One of my most content moments as of yet was manually rewaxing my Barbour International last Thanksgiving. Here's a photo right after we'd finished:
I'd bought it new off the forum and had worn the crap out of it for almost two years. Jacket went with me over two continents, and something like 8 countries. Areas around the elbows, on the back, etc had almost been worn down to just the base layer of cotton by the time I wised up and began to want to properly "care" for it. So I bought a tin of Barbour wax off of Orvis and took the jacket to my parents' house over Thanksgiving break. One morning while the bunch were out doing shopping or something, my mom and I took 2.5 hours to lay this guy out on the table and just recoat the thing - boiling down the wax, brushing and spreading it across the surface. We were able to chat and catch up a bit, more difficult attending school out of state - she really enjoys DIY type things, and so she thought it was fascinating that I was investing time like this in a garment. She made cider while we watched it dry. It was a great, great memory - I can still remember how crisp and bright the air looked outside through the kitchen window.
I wear this guy every opportunity I can when the temperature drops below 60 or so. Intend on having him for many years and is one of the few pieces in my wardrobe that have achieved "unsellable" status. Just no way to part with this one.
Favorite yet pair of jeans is a nice, comfy pair of Pure Blue Japans.
These are about 1.5 years old now, but this photo is from earlier in their life. These guys have been through a lot since I purchased them - originally in a backlashy move against the trend of skinny jeans I picked up the fullest cut on BiG. I remember wearing them w/in the first two weeks, wanting to keep them pristine and the distinct thought of avoiding problems was running through my head as my infant daughter spit up all over me.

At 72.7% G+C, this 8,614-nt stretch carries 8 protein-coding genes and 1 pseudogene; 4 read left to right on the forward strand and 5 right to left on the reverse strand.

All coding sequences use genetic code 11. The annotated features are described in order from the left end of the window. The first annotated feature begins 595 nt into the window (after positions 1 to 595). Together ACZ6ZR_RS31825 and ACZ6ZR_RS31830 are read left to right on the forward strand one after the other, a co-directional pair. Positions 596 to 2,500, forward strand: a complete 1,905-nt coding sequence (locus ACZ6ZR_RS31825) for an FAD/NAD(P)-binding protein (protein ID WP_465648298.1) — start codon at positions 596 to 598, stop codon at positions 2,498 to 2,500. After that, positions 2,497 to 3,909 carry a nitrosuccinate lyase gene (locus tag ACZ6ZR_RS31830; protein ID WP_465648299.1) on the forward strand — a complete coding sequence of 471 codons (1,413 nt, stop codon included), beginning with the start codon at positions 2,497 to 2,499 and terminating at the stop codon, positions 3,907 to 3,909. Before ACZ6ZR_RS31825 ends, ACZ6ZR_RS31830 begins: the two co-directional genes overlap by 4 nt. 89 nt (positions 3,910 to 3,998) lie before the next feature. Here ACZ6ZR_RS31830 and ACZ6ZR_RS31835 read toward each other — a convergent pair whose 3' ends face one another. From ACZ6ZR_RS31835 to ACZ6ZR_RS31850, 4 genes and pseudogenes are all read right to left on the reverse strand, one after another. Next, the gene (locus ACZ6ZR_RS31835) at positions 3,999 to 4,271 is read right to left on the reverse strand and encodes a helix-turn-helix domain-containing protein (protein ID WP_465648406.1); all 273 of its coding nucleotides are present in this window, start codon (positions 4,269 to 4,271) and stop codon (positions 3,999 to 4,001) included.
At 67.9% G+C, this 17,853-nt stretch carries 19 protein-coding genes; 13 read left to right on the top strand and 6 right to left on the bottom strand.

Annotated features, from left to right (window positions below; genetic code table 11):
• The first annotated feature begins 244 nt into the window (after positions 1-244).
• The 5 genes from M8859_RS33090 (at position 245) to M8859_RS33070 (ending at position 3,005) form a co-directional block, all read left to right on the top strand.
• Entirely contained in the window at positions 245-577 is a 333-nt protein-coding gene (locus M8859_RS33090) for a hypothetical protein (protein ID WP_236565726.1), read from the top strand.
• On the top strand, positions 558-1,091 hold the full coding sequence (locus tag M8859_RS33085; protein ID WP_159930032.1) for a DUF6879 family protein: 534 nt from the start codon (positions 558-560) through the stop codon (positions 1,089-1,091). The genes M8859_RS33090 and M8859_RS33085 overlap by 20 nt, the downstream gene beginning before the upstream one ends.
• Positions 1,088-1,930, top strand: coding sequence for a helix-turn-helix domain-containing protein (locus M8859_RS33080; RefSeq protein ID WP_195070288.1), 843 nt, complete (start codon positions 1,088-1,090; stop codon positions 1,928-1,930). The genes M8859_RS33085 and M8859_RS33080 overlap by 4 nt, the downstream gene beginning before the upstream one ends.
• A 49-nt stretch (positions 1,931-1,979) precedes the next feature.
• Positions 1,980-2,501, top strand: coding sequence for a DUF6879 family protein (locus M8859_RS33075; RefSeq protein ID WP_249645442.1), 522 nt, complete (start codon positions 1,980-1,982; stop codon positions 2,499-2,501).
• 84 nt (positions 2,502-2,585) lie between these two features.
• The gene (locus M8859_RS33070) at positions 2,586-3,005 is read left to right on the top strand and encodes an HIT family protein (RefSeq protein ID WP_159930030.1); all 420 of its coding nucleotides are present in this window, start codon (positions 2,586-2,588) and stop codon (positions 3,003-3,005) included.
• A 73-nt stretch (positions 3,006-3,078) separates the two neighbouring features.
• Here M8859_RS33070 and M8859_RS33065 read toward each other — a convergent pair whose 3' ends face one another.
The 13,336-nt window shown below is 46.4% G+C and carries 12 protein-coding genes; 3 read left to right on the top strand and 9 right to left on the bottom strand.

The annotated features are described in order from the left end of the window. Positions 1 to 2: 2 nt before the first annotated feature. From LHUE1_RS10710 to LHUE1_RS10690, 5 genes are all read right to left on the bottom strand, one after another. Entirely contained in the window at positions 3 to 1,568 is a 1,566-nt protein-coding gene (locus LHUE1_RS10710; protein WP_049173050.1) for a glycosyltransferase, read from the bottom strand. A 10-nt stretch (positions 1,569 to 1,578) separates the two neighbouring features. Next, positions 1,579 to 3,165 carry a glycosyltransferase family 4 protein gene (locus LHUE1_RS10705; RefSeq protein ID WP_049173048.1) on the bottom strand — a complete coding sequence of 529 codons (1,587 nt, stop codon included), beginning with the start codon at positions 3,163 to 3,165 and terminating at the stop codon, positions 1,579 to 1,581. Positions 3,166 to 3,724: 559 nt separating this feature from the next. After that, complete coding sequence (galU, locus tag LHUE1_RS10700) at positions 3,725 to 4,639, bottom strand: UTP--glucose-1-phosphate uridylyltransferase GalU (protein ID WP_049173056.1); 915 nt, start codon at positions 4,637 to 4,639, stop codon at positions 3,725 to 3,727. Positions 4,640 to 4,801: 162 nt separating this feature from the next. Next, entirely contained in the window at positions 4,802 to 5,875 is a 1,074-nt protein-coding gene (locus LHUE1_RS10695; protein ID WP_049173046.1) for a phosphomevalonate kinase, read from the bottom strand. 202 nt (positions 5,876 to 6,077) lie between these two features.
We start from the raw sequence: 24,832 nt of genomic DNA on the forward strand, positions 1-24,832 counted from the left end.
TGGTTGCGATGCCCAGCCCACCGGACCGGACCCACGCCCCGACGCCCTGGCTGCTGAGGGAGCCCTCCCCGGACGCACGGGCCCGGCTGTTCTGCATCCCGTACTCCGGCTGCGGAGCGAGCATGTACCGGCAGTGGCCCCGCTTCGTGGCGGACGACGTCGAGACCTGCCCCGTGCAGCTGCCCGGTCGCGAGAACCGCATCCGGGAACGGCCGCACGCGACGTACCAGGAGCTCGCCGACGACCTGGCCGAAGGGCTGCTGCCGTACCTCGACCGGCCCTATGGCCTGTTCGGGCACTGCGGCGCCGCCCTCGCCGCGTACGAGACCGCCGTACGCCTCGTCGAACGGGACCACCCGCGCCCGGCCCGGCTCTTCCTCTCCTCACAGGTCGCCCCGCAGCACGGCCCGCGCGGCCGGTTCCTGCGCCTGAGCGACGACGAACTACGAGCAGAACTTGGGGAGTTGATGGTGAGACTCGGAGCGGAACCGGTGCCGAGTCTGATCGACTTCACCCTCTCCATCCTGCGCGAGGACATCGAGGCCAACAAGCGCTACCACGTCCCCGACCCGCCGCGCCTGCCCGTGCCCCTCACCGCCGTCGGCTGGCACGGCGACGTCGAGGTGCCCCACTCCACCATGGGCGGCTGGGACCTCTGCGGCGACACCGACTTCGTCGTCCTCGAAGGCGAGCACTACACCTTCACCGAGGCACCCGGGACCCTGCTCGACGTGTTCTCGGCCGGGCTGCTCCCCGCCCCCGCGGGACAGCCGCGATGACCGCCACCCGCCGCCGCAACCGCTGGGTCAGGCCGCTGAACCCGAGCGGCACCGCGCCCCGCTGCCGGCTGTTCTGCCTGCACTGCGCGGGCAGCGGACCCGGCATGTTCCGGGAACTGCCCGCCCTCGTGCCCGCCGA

Well, there that went. But washed them and no big deal. I remember wearing them while standing on a beach in Montevideo watching a winter squall come in off the South Atlantic and just being mesmerized by the forces of nature. Took the LSAT in these guys. They've gotten past the hairy stage and are as soft as anything I've ever felt. Definite win.
These shortwings are a newer addition to my wardrobe - those who frequent the Alden thread will have heard this story
Bought them last december off of Ebay for a great deal. When I got them, they were almost caked with black polish and residue. They'd been well worn, maybe a little abused. But as my first pair of Aldens I was intent on getting wear and some fantastic looks out of them, having been sucked into the Alden thread and starry-eyed over some of the beautiful shell in there. Starting from zero-knowledge, sought out products, methods, etc. of cleaning them up and restoring them to former glory. I'd brush these things for almost 20 minutes at a time early on. Picked up renovateur and saphir wax paste initially, but then consulted with Mac about how to just clean them up naturally without having to strip them, using something like Renomat. May Saturdays of F/W semester involved late nights after work and water, rubbing, brushing, buffing over and over in almost a mindless sort of routine, usually with some football game streaming over my computer from La Liga or Serie A. They've been getting better and better as I've worn them fairly regularly and continued cleaned them up, and now some of the original #8 color is starting to shine back through. Love them - pair them with almost anything I own. There's a distinct tinge of pleasure as I lace them up knowing how much effort and time I've put into them to bring them back. I've since learned that Alden doesn't currently produce a six-eyelet shortwing balmoral, and so these must be even older than I'd initially imagined. Nice bit of character there that I never even would have noticed but for the forum's help.
I think that's really the key - not just time, but maybe even making a concerted effort on caring for something. All of these pieces that I love I've invested time in maintaining, time that other articles of clothing don't get. Building that emotional attachment, being able to look back and chart where you've been with a given item (ala that denim post from Synthese) is what really makes an article a part of who you are, engrained in your personal history. Love it.
Thanks for this thread, Hendrix. Great stuff here.